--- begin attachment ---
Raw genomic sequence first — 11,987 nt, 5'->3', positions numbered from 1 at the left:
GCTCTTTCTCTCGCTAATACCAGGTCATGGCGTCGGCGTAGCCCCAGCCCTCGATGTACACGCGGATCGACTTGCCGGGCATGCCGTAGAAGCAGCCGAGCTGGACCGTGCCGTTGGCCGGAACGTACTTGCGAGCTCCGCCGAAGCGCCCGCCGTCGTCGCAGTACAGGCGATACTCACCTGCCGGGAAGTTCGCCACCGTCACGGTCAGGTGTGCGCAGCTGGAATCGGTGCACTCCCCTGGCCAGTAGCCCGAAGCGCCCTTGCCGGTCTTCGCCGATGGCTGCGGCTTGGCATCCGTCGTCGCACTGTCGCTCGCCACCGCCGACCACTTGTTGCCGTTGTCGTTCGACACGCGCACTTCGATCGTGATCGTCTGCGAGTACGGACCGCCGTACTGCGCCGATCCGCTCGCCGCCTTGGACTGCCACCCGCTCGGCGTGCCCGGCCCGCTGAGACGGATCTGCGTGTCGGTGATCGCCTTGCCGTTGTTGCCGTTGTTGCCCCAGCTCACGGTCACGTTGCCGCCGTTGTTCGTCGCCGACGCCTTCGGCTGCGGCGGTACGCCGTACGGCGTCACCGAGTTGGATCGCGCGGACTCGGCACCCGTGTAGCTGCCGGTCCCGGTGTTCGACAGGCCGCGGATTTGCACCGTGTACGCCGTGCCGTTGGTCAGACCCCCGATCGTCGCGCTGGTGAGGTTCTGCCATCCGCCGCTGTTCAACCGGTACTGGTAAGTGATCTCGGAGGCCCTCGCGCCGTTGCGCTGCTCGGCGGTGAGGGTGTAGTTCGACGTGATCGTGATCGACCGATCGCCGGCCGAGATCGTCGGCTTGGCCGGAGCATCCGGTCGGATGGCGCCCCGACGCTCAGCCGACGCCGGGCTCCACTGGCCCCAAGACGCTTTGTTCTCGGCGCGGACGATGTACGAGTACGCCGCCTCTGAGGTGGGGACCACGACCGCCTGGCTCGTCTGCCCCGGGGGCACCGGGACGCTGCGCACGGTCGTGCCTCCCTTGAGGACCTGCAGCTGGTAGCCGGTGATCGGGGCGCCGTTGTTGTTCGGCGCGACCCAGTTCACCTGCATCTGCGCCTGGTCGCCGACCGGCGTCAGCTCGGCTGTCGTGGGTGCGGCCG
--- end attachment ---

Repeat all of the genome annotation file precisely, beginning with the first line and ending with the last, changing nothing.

Raw genomic sequence first — 11,987 nt, 5'->3', positions numbered from 1 at the left:
GCTCTTTCTCTCGCTAATACCAGGTCATGGCGTCGGCGTAGCCCCAGCCCTCGATGTACACGCGGATCGACTTGCCGGGCATGCCGTAGAAGCAGCCGAGCTGGACCGTGCCGTTGGCCGGAACGTACTTGCGAGCTCCGCCGAAGCGCCCGCCGTCGTCGCAGTACAGGCGATACTCACCTGCCGGGAAGTTCGCCACCGTCACGGTCAGGTGTGCGCAGCTGGAATCGGTGCACTCCCCTGGCCAGTAGCCCGAAGCGCCCTTGCCGGTCTTCGCCGATGGCTGCGGCTTGGCATCCGTCGTCGCACTGTCGCTCGCCACCGCCGACCACTTGTTGCCGTTGTCGTTCGACACGCGCACTTCGATCGTGATCGTCTGCGAGTACGGACCGCCGTACTGCGCCGATCCGCTCGCCGCCTTGGACTGCCACCCGCTCGGCGTGCCCGGCCCGCTGAGACGGATCTGCGTGTCGGTGATCGCCTTGCCGTTGTTGCCGTTGTTGCCCCAGCTCACGGTCACGTTGCCGCCGTTGTTCGTCGCCGACGCCTTCGGCTGCGGCGGTACGCCGTACGGCGTCACCGAGTTGGATCGCGCGGACTCGGCACCCGTGTAGCTGCCGGTCCCGGTGTTCGACAGGCCGCGGATTTGCACCGTGTACGCCGTGCCGTTGGTCAGACCCCCGATCGTCGCGCTGGTGAGGTTCTGCCATCCGCCGCTGTTCAACCGGTACTGGTAAGTGATCTCGGAGGCCCTCGCGCCGTTGCGCTGCTCGGCGGTGAGGGTGTAGTTCGACGTGATCGTGATCGACCGATCGCCGGCCGAGATCGTCGGCTTGGCCGGAGCATCCGGTCGGATGGCGCCCCGACGCTCAGCCGACGCCGGGCTCCACTGGCCCCAAGACGCTTTGTTCTCGGCGCGGACGATGTACGAGTACGCCGCCTCTGAGGTGGGGACCACGACCGCCTGGCTCGTCTGCCCCGGGGGCACCGGGACGCTGCGCACGGTCGTGCCTCCCTTGAGGACCTGCAGCTGGTAGCCGGTGATCGGGGCGCCGTTGTTGTTCGGCGCGACCCAGTTCACCTGCATCTGCGCCTGGTCGCCGACCGGCGTCAGCTCGGCTGTCGTGGGTGCGGCCG